Kevin Reuter Ruhr-Universität Bochum
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  • Postdoc, Ruhr-Universität Bochum
  • PhD, Birkbeck College, 2012.

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About me
I am a postdoctoral fellow at the Ruhr-University of Bochum working primarily on introspection, consciousness and bodily sensations, and the philosophy of mind and psychology more widely.
My works
11 found

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  1. Hard Cases of Comparison.Michael Messerli & Kevin Reuter - forthcoming - Philosophical Studies:1-24.
    In hard cases of comparison, people are faced with two options neither of which is conceived of as better, worse, or equally good compared to the other. Most philosophers claim that hard cases can indeed be distinguished from cases in which two options are equally good, and can be characterized by a failure of transitive reasoning. It is a much more controversial matter and at the heart of an ongoing debate, whether the options in hard cases of comparison should be (...)
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    The Developmental Challenge to the Paradox of Pain.Kevin Reuter - forthcoming - Erkenntnis:1-19.
    People seem to perceive and locate pains in bodily locations, but also seem to conceive of pains as mental states that can be introspected. However, pains cannot be both bodily and mental, at least according to most conceptions of these two categories: mental states are not the kind of entities that inhabit body parts. How are we to resolve this paradox of pain? In this paper, I put forward what I call the ‘Developmental Challenge’, tackling the second pillar of this (...)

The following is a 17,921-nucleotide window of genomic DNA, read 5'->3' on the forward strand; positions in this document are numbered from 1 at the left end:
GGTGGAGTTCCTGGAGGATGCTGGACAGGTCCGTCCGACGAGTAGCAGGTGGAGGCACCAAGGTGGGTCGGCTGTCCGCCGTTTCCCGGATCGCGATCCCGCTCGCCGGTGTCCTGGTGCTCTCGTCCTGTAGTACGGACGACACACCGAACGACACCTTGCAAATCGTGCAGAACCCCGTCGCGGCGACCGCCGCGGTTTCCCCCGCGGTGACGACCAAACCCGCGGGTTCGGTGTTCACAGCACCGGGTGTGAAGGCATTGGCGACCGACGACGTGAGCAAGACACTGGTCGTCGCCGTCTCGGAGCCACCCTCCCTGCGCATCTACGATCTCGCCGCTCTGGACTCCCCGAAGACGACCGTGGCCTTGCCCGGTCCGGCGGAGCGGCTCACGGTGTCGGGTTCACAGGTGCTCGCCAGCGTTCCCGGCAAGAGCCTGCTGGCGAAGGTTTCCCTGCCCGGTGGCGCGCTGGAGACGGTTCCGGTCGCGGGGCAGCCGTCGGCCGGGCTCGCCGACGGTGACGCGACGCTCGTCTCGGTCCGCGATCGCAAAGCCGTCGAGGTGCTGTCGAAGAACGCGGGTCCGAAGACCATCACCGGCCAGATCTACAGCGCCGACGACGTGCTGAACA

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  3.  30
    Where is Your Pain? A Cross-Cultural Comparison of the Concept of Pain in Americans and South Koreans.Hyo-eun Kim, Nina Poth, Kevin Reuter & Justin Sytsma - 2017 - Studia Philosophica Estonica 9 (1):136-169.
    Philosophical orthodoxy holds that pains are mental states, taking this to reflect the ordinary conception of pain. Despite this, evidence is mounting that English speakers do not tend to conceptualize pains in this way; rather, they tend to treat pains as being bodily states. We hypothesize that this is driven by two primary factors -- the phenomenology of feeling pains and the surface grammar of pain reports. There is reason to expect that neither of these factors is culturally specific, however, (...)
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  4.  33
    Dual Character Concepts in Social Cognition: Commitments and the Normative Dimension of Conceptual Representation.Del Pinal Guillermo & Reuter Kevin - 2016 - Cognitive Science 41 (2).
    The concepts expressed by social role terms such as artist and scientist are unique in that they seem to allow two independent criteria for categorization, one of which is inherently normative. This study presents and tests an account of the content and structure of the normative dimension of these “dual character concepts.” Experiment 1 suggests that the normative dimension of a social role concept represents the commitment to fulfill the idealized basic function associated with the role. Background information can affect (...)
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  5.  7
    Is There Really an Omission Effect?Pascale Willemsen & Kevin Reuter - 2016 - Philosophical Psychology 29 (8):1142-1159.